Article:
General Sir Nick Houghton, the UK’s chief of defence staff, said a couple of months ago that he had come to the “stark conclusion” that one of his biggest professional challenges “is to help re-validate the utility of the military instrument of national power in the minds of the government and the wider public”.It might be argued that a rejection of force by Western countries is a temporary phenomenon following the losses of two difficult foreign wars, and an economic downturn that has forced an emphasis on cutting deficits.

But the reduction of spending by Nato countries is just one aspect of this power shift – indeed it is the lesser aspect of it compared with the increases in military spending by countries like China, Russia, Saudi Arabia, and the United Arab Emirates. Read more…

By Mark Urban, Diplomatic and Defence Editor, Newsnight

Published on 4 February in http://www.bbc.co.uk/news

22
Jan

Three Myths About Global Poverty

Written on January 22, 2014 by Waya Quiviger in International Development, News, Op Ed

By Bill & Melinda Gates

By almost any measure the world is better off now than ever before, in part thanks to foreign aid. By 2035, they predict there will be almost no poor countries.So why do so many people seem to think things are getting worse?Much of the reason is that all too many people are in the grip of three deeply damaging myths about global poverty and development. Don’t get taken in by them.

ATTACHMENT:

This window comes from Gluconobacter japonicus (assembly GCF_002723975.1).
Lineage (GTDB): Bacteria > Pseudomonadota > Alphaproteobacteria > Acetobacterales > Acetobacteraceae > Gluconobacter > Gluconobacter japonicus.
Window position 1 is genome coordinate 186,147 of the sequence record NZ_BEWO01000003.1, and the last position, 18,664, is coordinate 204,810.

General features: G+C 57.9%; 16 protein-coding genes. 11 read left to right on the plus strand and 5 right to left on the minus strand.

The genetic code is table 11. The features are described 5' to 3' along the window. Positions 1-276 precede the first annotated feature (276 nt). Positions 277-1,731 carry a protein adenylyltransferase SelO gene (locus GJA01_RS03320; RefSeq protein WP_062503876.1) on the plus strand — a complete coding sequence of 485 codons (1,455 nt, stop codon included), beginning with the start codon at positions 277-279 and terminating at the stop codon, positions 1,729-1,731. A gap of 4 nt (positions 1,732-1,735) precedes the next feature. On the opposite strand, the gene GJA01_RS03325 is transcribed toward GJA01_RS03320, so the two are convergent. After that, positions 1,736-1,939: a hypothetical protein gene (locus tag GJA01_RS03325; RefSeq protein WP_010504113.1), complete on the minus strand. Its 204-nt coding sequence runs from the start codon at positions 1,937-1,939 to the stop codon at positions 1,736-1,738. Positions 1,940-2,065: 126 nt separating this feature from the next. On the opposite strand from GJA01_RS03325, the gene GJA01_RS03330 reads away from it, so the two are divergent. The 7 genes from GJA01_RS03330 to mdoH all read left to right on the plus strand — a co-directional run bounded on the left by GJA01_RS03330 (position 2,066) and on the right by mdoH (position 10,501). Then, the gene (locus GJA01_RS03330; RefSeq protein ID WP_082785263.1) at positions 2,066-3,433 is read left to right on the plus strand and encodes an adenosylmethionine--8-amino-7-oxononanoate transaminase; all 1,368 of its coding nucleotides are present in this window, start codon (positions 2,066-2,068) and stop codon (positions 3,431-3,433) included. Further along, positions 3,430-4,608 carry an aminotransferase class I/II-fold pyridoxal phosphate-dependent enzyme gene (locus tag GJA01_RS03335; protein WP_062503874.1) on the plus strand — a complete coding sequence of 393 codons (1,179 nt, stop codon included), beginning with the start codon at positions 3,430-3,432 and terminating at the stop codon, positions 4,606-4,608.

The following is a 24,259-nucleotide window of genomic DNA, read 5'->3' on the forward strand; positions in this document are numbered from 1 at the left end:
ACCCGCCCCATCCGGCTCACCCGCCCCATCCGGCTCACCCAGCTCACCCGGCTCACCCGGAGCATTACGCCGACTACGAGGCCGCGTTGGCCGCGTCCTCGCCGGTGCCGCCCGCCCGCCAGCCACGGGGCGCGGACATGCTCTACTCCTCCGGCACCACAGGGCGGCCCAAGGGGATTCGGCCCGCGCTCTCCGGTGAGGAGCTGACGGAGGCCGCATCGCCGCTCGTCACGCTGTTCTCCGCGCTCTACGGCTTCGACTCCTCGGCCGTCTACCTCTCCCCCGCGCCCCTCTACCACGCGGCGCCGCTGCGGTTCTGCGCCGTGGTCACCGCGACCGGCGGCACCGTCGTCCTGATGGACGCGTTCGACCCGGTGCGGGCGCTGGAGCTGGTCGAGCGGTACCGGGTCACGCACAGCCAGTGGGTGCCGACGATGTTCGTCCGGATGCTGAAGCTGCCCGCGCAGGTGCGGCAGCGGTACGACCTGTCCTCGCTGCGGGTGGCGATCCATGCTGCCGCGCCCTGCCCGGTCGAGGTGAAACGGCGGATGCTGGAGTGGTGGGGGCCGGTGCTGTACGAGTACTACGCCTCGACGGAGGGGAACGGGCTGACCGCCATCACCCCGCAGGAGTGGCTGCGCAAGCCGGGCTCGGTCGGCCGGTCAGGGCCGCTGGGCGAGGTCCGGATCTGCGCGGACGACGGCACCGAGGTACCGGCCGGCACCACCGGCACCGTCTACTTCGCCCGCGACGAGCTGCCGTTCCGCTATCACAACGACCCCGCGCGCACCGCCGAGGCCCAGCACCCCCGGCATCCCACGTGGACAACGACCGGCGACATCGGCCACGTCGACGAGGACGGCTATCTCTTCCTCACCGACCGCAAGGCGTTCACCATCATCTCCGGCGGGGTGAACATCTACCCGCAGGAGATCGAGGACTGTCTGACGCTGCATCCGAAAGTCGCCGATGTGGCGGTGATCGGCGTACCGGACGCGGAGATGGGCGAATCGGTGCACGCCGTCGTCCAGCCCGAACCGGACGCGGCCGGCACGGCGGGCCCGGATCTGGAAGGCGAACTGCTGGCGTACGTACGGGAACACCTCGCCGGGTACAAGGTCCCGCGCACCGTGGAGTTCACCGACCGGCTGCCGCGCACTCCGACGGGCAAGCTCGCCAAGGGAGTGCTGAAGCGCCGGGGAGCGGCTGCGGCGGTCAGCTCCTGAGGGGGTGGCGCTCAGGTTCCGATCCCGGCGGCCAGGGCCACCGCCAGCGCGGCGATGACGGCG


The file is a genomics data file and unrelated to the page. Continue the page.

MYTH ONE: Poor countries are doomed to stay poor.

They’re really not. Incomes and other measures of human welfare are rising almost everywhere – including Africa.Take Mexico City, for instance. In 1987, when we first visited, most homes lacked running water, and we often saw people trekking on foot to fill up water jugs. It reminded us of rural Africa. The guy who ran Microsoft’s Mexico City office would send his kids back to the US for check-ups to make sure the smog wasn’t making them sick.Today, Mexico City is mind-blowingly different, boasting high-rise buildings, cleaner air, new roads and modern bridges. You still find pockets of poverty, but when we visit now, we think, “Wow – most people here are middle-class. What a miracle”. You can see a similar transformation in Nairobi, New Delhi, Shanghai and many more cities around the world.

In our lifetime, the global picture of poverty has been completely redrawn. Per-person incomes inTurkey and Chile are where the US was in 1960. Malaysia is nearly there. So is Gabon. Since 1960,China‘s real income per person has gone up eightfold. India‘s has quadrupled, Brazil‘s has almost quintupled, and tiny Botswana, with shrewd management of its mineral resources, has seen a 30-fold increase. A new class of middle-income nations that barely existed 50 years ago now includes more than half the world’s population. Read more…

This is an edited text from the forthcoming annual letter of the Bill & Melinda Gates Foundation, of which the authors are co-chairs. Mr. Gates is the chairman of Microsoft. To receive the annual letter go to gatesfoundation.org. http://www.realclearworld.com/articles/2014/01/21/three_myths_about_global_poverty.html